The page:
Exchange proteins directly activated by cAMP (EPAC) belong to a family of RAP guanine nucleotide exchange factors (RAPGEF). EPAC1/2 (RAPGEF3/4) activates RAP1 and the alternative cAMP signaling pathway. We previously showed that the differential growth response of primary and metastatic melanoma cells to cAMP is mediated by EPAC. However, the mechanisms responsible for this differential response to EPAC signaling are not understood. In this study, we show that pharmacologic inhibition or siRNA-mediated knockdown of EPAC selectively inhibits the growth and survival of primary melanoma cells by downregulation of cell-cycle proteins and inhibiting the cell-cycle progression independent of ERK1/2 phosphorylation. EPAC inhibition results in upregulation of AKT phosphorylation but a downregulation of mTORC1 activity and its downstream effectors. We also show that EPAC regulates both glycolysis and oxidative phosphorylation, and production of mitochondrial reactive oxygen species, preferentially in primary melanoma cells. Employing a series of genetically matched primary and lymph node metastatic (LNM) melanoma cells, and distant organ metastatic melanoma cells, we show that the LNM and metastatic melanoma cells become progressively less responsive and refractory to EPAC inhibition suggesting loss of dependency on EPAC signaling correlates with melanoma progression. Analysis of The Cancer Genome Atlas dataset showed that lower RAPGEF3, RAPGEF4 mRNA expression in primary tumor is a predictor of better disease-free survival of patients diagnosed with primary melanoma suggesting that EPAC signaling facilitates tumor progression and EPAC is a useful prognostic marker. These data highlight EPAC signaling as a potential target for prevention of melanoma progression.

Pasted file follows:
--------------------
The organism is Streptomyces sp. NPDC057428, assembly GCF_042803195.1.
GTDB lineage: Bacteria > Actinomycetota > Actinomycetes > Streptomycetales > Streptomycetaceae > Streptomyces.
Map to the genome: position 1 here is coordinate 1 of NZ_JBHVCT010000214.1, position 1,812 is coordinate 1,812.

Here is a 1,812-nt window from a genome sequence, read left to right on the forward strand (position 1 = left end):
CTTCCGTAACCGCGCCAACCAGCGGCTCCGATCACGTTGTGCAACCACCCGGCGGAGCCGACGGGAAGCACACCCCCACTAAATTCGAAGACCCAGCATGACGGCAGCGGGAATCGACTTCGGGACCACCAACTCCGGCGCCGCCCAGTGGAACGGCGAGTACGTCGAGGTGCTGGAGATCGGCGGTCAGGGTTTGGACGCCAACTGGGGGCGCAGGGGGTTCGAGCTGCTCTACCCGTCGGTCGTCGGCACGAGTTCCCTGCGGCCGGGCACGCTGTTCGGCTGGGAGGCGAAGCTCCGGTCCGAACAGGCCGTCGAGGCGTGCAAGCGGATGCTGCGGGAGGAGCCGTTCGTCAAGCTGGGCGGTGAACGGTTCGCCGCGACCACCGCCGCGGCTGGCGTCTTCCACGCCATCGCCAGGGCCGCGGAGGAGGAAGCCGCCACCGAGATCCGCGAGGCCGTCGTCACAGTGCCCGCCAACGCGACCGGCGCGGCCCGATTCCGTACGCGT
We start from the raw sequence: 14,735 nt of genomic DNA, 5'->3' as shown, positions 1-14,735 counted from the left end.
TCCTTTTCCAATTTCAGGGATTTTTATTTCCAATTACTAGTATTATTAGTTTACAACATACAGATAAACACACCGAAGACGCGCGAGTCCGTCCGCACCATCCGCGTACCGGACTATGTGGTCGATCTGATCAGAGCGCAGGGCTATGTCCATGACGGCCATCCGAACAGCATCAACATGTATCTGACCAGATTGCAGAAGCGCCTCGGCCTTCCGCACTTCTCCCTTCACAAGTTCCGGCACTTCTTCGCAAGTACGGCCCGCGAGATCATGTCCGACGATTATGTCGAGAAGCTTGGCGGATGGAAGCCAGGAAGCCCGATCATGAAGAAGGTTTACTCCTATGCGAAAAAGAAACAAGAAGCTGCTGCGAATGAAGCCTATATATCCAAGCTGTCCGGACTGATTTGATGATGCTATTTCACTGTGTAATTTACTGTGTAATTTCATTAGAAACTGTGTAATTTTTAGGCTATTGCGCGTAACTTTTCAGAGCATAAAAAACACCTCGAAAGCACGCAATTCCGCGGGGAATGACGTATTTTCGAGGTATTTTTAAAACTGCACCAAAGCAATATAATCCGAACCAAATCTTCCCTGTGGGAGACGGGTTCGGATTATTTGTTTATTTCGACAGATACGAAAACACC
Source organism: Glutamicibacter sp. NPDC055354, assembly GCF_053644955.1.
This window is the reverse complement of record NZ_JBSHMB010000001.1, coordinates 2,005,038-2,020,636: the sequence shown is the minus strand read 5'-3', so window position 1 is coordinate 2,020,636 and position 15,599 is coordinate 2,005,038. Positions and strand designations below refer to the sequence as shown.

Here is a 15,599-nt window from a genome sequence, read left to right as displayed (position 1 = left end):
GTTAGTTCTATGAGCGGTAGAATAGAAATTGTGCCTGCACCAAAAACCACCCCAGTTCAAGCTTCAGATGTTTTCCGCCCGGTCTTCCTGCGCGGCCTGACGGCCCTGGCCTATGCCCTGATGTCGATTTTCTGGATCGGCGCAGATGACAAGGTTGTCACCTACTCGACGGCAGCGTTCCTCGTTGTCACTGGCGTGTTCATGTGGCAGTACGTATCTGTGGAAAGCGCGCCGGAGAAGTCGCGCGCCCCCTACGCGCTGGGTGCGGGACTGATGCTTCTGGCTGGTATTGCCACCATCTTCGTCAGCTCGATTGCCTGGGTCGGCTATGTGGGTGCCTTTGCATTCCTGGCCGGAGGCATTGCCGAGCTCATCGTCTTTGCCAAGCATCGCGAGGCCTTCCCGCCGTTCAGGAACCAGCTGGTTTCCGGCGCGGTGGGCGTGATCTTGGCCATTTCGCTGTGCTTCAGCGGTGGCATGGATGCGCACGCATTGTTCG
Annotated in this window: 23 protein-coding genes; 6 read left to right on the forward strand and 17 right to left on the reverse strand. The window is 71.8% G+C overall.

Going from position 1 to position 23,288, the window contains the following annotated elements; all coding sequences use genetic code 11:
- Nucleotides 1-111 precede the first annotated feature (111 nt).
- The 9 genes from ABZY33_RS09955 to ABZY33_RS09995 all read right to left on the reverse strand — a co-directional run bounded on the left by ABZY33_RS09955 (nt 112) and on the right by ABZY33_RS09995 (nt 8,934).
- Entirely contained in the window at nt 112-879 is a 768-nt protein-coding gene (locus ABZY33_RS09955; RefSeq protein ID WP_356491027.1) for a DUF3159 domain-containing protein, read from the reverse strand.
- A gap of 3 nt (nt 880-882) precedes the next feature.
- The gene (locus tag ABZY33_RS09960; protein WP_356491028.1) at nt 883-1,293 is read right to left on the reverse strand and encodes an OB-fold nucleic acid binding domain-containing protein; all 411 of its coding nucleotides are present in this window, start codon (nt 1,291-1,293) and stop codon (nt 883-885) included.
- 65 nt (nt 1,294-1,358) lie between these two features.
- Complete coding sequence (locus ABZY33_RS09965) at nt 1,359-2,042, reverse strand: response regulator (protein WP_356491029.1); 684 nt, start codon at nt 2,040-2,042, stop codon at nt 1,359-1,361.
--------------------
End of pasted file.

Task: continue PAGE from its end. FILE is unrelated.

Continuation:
This study establishes loss of dependency on EPAC-mTORC1 signaling as hallmark of primary melanoma evolution and targeting this escape mechanism is a promising strategy for metastatic melanoma.